I recently saw the boards of a flat-Earther on Pinterest. I believe that the notion that the Earth is flat is complete idiocy. I had a feeling that something would be wrong with gravity if the earth was flat, but I wasn't sure what. So that brings me to the question, could a disc, given enough mass, have a gravitational pull, and if so, how would it act?


2 Answers 2


Jun Hayakawa asked: could a disc, given enough mass, have a gravitational pull, and if so, how would it act?

To the side of the disk the gravitational attraction would be higher, and above or below the disk lower than in the vicinity of a sphere or point with the same mass (where the gravitational field is spherically symmetric and therefore the same in every direction). Below you have a disk with M=1 and a sphere also with M=1, and the test particles are at a radial distance of R=2:

comparison of the gravitational fields of a disk and a sphere

The vector field lines and the surfaces of constant gravitational acceleration look like this for a homogenous disk (in the images below a disk with radius я=20 is lying on the z=0 plane; left: x,z-axes, right: x,y-axes):

gravitational vector field and surfaces of constant acceleration of a homogenous disk

An other thing worth mentioning is that since in the near field the gravitational acceleration is not proportional to 1/R², the orbits may shift in the perihelion:

perihelion shift of an orbit in the gravitational field of a disk

Inside a permeable homogenous disk (for example in a simple galaxy model) the required orbital velocities in the plane of the disc would also be higher than inside a homonenous ball; for example, a test particle starting with the Keplerian circular velocity v⊥=√(GM/R) is not fast enough to stay on a circular orbit when the galaxy is not spherical but disk shaped, and gets dragged into an elliptical orbit:

orbit inside a homogenous disk

For more information here are some references on the subject:

  1. Krogh, Ng & Snyder: The gravitational field of a disk (Pdf)
  2. Lass & Blitzer: The gravitational potential due to uniform disks and rings (Pdf)
  3. Alberti & Vidal: Dynamics of particles in a gravitational field of an annulus (Pdf)
  4. Van Biezen: Gravity with mass distribution (Youtube playlist)

Yes, anything that has mass will exhibit a gravitational field according to Newton's law of universal gravitation, and the strength of the field will be weaker at far distances from the object, but stronger closer to the object, roughly speaking. More precisely, the field will weaken "as $1$ over the distance from the center of mass of the body, squared."$^\dagger$ So yes, a flat earth would have a gravitational attraction, but things would look quite different than the way they look on our round earth. If you were near the edge of the disk, you would appear to be standing almost perfectly sideways since the gravitational field points towards the center of the disk, not straight into the disk, and walking towards the edge would be like climbing a mountain becoming steeper and steeper.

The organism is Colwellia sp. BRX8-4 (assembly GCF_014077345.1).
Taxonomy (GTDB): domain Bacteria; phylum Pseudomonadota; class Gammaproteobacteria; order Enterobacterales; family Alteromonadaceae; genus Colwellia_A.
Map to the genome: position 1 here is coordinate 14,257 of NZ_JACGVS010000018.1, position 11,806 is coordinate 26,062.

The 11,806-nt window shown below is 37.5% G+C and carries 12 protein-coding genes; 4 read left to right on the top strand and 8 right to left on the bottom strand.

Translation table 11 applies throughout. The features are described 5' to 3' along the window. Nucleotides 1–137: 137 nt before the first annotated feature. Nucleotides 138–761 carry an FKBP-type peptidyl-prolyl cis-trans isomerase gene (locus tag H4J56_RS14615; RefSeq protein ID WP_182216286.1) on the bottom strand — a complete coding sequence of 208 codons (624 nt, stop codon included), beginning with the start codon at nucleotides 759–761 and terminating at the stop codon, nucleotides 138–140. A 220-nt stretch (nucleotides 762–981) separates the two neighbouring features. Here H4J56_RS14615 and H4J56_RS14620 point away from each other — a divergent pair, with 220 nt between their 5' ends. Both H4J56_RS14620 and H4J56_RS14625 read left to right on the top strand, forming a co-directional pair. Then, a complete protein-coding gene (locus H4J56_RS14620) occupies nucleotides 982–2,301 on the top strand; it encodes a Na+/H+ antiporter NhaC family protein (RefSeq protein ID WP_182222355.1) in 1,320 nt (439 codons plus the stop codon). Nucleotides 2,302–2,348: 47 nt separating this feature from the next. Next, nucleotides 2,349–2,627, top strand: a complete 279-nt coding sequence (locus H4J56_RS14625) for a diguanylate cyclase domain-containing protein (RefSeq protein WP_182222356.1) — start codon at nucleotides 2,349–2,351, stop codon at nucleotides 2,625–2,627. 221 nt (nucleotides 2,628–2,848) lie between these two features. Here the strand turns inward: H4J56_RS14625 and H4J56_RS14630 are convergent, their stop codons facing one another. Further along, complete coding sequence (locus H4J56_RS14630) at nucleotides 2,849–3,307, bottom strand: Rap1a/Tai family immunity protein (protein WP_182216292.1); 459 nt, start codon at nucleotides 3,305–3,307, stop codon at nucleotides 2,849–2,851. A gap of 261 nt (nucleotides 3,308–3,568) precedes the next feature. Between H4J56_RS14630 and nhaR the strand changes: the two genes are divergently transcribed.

Note that many flat-earthers deny the existence of gravity as I described it here. They instead assert that the flat earth accelerates uniformly upwards at $9.8$ m/s$^2$.

Here is a wonderful VSauce video on YouTube that discusses the flat earth. There is an animation showing what gravity would look like on the disk-shaped planet.

$^\dagger$As the comments below pointed out, the inverse square law does not hold in general.

  • 2
    $\begingroup$ Indeed, you can find problems in electromagnetism books where you find the electric field produced by charged disks, and the math is the same as finding a gravitational field. $\endgroup$ Sep 2, 2016 at 16:41
  • $\begingroup$ Just curious, do they have an explanation for the variable $g$ at different points, especially the latitude dependence? I mean, obviously anything can be explained. $\endgroup$
    – zeldredge
    Sep 2, 2016 at 17:06
  • $\begingroup$ @zeldredge, I am not sure if they do or not. As you say, most anything can either be explained away or actively denied. I also recommend you to that VSauce video, though the incites it gives vary person to person. $\endgroup$
    – Alex Ortiz
    Sep 2, 2016 at 17:08
  • 1
    $\begingroup$ See also Yuktetez’ answer, which correctly says “the gravitational acceleration is not proportional to 1/R²”. Inverse-square-from-COM holds outside spherically symmetric mass distributions, but not in general. $\endgroup$
    – G. Smith
    Apr 28, 2020 at 23:14
  • 1
    $\begingroup$ @AlexOrtiz - Newton's shell theorem is also only valid for spherically symmetric mass distributions, and a disk is not spherically symmetric $\endgroup$
    – Yukterez
    May 7, 2020 at 16:26

Your Answer

By clicking “Post Your Answer”, you agree to our terms of service and acknowledge you have read our privacy policy.

Not the answer you're looking for? Browse other questions tagged or ask your own question.